King of the Wind Deluxe Edition
"The sixth horse shall be a bay -- not a dark bay, but a clear bay -- whose coal is touched with gold. When he flees under the sun he is the wind."
When the Sultan of Morocco selects six horses to send as a gift to the King of France, Agba, a young horseboy, is honored to have his stallion chosen. Sham, a beautiful golden bay named for the Arabian sun, is meant, along wi...more
The story of Sham is the story of hope, of struggle through hardship and t ...more
It's told by a mute boy. No joke. It's amazing because it's about a horse and his boy who is mute, and stays mute through the whole story. Probably my favorite thing about this book is that one of the main characters tells you all about what happened to him and his his horse without saying a thing.
The story of the Godolphin Arabian, blessed with unbelievable spe ...more
Below are the comments I made about _King of the Wind_ at my GR group:
I recently listened to the audio version of King of the Wind: The Story of the Godolphin Arabian (first published 1948) by Marguerite Henry. It won the 1949 Newbery Medal, an award given to the author of the most distinguished contribution to American literature for children.
This fictionalized story is based on fact. The Godolphin Arabian is the ancestor of the finest thoroughbred horses. T ...more
One of the criticized portions of the story, the cat Grimalkin, actually was real, if not in quite the way he appeared in this book, by the way.
Henry tells an entertaining, compelling tale which has endeared the Godolphin Arabian, one of three tail-male foundatio ...more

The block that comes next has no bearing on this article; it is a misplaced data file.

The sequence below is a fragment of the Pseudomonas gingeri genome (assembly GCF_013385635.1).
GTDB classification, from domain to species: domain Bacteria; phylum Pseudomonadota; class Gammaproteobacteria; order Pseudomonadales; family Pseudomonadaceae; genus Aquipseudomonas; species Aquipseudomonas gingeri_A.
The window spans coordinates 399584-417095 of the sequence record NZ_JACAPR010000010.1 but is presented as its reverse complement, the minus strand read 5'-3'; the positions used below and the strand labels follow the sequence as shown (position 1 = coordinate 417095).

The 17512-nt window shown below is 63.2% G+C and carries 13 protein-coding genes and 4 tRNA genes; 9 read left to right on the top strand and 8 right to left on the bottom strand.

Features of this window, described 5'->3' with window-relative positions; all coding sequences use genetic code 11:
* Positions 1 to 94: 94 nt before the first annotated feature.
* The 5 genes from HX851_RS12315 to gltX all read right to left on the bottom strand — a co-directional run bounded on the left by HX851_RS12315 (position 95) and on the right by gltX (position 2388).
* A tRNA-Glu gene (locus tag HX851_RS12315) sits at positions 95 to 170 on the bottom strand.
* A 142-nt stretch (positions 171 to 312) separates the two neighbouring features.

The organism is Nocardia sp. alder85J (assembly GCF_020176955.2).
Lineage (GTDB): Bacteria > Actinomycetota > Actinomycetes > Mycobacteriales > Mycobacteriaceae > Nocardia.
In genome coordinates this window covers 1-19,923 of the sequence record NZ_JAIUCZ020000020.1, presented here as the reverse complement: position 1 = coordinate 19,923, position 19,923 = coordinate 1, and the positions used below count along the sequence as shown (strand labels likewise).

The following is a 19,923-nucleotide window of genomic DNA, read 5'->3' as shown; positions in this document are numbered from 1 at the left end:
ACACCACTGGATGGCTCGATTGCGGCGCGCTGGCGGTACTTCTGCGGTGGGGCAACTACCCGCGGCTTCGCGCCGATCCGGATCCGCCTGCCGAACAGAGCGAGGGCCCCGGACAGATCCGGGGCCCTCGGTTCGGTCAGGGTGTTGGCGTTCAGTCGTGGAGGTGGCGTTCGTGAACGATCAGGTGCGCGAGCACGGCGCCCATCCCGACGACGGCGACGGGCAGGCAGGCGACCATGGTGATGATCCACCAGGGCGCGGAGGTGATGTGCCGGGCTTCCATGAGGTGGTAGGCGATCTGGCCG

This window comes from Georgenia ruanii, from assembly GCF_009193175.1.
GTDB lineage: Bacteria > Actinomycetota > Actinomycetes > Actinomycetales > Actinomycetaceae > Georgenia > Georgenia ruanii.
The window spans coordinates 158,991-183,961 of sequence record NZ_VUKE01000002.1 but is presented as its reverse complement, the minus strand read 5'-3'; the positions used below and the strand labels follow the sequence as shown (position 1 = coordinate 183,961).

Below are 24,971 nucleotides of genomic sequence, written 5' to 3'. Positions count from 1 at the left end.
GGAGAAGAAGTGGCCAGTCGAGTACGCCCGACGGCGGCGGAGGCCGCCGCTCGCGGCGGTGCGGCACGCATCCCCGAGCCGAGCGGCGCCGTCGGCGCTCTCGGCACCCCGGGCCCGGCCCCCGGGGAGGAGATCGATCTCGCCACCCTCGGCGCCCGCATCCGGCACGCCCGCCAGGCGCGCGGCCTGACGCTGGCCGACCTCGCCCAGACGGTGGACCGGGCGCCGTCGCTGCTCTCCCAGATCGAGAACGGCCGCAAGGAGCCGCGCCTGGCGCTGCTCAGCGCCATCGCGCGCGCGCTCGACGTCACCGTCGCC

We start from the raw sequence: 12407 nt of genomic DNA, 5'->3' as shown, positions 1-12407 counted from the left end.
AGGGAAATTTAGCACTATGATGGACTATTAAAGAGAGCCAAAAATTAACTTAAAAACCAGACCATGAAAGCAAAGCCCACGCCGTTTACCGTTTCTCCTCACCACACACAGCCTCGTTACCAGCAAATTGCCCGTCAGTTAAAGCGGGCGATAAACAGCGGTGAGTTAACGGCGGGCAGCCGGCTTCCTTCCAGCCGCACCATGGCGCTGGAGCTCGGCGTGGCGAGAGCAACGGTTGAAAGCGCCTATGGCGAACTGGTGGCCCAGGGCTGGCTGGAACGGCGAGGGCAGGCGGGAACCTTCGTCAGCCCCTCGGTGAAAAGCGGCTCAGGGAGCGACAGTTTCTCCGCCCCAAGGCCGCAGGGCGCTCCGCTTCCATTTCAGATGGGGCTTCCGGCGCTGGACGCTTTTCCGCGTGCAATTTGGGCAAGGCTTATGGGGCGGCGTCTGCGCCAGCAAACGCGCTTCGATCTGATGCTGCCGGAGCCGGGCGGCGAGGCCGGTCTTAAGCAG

I also enjoyed the history in King of the Wind, as well as ...more
The story of the closeness between the Godolphin Arabian and his young, fiercely loyal master has an emotional stickiness that can't be beat by much else in literature. Ultimately, though the historicity of the story is nothing short of fascinating, I think it is this resonant tenderness of relationship tha ...more
I can't argue with that -- Henry clearly knew her horses -- but I still wasn't all that sold on King of the W ...more
The book also tells the story of Agba, a faithful human that follows the horse he calls "Sham", through his entire life. I'm not sure how much of Agba's story is true, or if Agba even ever existed, but I would like to think that he did.
When the Sultan of Morocco selects Sham as one of the six perfect horses to send to the king of France (ordering Agba to go with him), the boy believes the horse’s destiny is about to unfold.
But will Sham’s destiny be that of greatness?
Or will the mark of danger dominate both of their lives?
A fict ...more
I liked the historical fiction aspect of the novel, loved the story of the first Arabian to arrive in Europe and strengthen the bloodlines of the horses there, and the story of Agba, the little mute horseboy, and his devotion ...more
But not King of the Wind. King of the Wind is in a different class altogether. It oozes of Arabian sand and high-blooded stallions. But before I get ahead of myself...
Agba has lost his heart; lost it to the beautiful mare, the mare who live ...more
This features an orphan (almost all my favorite literary characters are orphans - so brave and courageous!) in close relationship with ...more
I like the idea of the mute caretaker of Sham, but that is not part of the true story. Sham also wasn't cast out or mistreated in real life.
I'm not a huge fan of animal stories, but this book is interesting.
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